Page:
- Golden Corral coming to Cape; may hire 100 workers (7/21/16)7
- Arrest warrants filed for six drug suspects in Cape (7/19/16)6
- Pincksten's newest renovation project: 328 S. Spanish St. (7/17/16)6
- Area groups working together to reintroduce elk in Missouri (7/18/16)
- Suspect in downtown Cape shooting ID'd in court (7/20/16)2
- Trooper-involved homicide case rests in prosecutor's hands (7/17/16)15
- Cigarette butt, DNA help police crack case on 2013 Cape copper heist (7/17/16)5
- Jackson's former police dog euthanized Monday (7/21/16)1
- Governor signs Rep. Swan bill that equalizes child-custody criteria (7/6/16)5
- Former Navy SEALs endorse Peter Kinder for governor (7/17/16)10
Marrow Donor Drive for Infant Fighting Leukemia
Macy Sue's parents, Kevin and Ashley (Buchheit) Westmoreland, anticipated their first child's arrival with joy as any new parents would, but life took a drastic change of course on March 22, 2012 when their beloved baby Macy was born with Acute Lymphoblastic Leukemia (ALL). 1Leukemia is the most common form of childhood cancer, and Macy is only one in five million infants born with the disease.
To help Macy, or any patient needing a bone marrow transplant, a bone marrow donor drive will be held Wednesday, September 12, 2012 at the St. Vincent High School Cafeteria located at 210 South Waters Street, Perryville, Mo. from 3:30 pm to 7:30. The donor drive is being organized by Macy's family and friends that reside in Perryville, where both of her parents were born and raised.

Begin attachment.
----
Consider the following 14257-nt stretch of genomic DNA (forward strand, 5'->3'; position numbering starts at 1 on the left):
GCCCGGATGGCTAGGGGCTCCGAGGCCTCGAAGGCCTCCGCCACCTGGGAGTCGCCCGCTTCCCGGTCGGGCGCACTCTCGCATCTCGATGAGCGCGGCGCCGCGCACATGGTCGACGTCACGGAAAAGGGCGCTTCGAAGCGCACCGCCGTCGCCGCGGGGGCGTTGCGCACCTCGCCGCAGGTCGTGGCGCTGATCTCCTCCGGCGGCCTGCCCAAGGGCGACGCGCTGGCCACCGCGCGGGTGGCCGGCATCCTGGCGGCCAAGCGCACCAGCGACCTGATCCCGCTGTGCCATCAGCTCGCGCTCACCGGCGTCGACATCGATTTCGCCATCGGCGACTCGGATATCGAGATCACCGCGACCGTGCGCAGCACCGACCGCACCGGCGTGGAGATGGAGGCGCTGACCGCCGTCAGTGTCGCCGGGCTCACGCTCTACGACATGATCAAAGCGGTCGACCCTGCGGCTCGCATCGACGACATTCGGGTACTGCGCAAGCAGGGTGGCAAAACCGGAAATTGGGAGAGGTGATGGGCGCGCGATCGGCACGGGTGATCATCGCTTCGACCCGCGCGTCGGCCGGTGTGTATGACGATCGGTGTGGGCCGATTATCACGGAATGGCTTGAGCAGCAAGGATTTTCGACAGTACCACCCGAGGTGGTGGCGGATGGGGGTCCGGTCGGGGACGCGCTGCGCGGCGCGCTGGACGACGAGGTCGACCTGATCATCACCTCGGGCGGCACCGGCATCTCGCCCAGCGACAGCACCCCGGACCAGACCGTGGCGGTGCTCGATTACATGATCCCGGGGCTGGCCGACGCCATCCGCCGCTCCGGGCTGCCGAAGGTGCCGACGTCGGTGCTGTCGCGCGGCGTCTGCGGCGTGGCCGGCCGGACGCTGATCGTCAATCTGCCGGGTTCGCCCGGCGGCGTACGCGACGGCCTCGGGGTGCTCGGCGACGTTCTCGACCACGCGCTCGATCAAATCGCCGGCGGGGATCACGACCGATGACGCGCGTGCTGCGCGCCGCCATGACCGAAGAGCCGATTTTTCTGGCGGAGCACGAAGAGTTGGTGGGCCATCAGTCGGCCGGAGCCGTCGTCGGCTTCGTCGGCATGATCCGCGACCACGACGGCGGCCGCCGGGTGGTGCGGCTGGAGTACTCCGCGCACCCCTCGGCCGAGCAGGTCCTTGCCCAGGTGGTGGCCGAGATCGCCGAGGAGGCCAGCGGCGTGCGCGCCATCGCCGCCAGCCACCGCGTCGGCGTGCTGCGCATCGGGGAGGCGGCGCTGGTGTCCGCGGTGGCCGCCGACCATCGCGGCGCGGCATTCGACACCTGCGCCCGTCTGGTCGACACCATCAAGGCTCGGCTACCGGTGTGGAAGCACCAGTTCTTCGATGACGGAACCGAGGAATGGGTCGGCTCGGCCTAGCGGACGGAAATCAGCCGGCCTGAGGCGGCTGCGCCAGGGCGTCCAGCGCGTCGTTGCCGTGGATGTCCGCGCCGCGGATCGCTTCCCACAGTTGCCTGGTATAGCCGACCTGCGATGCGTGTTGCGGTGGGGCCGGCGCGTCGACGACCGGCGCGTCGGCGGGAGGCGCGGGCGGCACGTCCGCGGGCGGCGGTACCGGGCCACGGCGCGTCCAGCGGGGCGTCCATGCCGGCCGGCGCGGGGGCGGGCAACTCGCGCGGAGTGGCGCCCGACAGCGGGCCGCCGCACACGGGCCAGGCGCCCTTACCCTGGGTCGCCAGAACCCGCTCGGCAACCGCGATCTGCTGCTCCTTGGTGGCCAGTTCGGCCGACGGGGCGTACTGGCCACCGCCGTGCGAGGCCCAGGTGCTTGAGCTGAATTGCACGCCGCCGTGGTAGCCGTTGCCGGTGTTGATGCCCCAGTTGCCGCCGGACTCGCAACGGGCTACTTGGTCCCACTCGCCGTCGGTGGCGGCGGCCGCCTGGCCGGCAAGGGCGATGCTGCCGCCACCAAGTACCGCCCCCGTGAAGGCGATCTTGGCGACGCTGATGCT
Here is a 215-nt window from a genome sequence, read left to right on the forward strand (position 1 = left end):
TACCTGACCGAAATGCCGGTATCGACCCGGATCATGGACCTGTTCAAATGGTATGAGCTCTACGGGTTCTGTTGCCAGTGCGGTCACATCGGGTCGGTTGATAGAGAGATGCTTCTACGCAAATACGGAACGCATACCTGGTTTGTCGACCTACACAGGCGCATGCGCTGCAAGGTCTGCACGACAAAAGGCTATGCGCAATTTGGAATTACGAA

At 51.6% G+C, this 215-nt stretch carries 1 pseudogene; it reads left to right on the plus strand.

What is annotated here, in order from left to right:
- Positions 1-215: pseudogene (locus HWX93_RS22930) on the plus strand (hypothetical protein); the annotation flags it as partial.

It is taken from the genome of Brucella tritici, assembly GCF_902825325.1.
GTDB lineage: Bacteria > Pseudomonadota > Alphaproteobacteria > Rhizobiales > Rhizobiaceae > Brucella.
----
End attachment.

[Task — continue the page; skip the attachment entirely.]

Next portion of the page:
2Anyone between the ages of 18 and 60 years of age is asked to visit the upcoming bone marrow donor drive. The process only requires a cheek swab and a simple questionnaire. Both steps are expected to be very brief. The swab will be analyzed for several genetic markers considered in matching donors and recipients.
Donors will be placed on a statewide registry, so Macy may not be the exclusive beneficiary of this event. The life of anyone suffering from leukemia or other blood disorder could be saved through this local event as well.
Macy's fight against cancer began during her delivery. Her small body was covered with bruises and a golf ball-sized lump positioned between her right shoulder and neck. She suffered a brain bleed that continued after birth as well. Within an hour of her birth, Macy's pediatrician was certain she had leukemia.
Due to the aggressive form of Macy's leukemia and her tender age, four rounds of chemotherapy and a three-month hospital stay at Arkansas Children's Hospital have only served as short-term fixes to put her into remission. Her life depends upon a bone marrow transplant, and a match has not been found.
Macy is currently living in Bentonville, Ark. while receiving care at both Arkansas Children's Hospital in Little Rock, Ark. and Children's Hospital in St. Louis, Mo.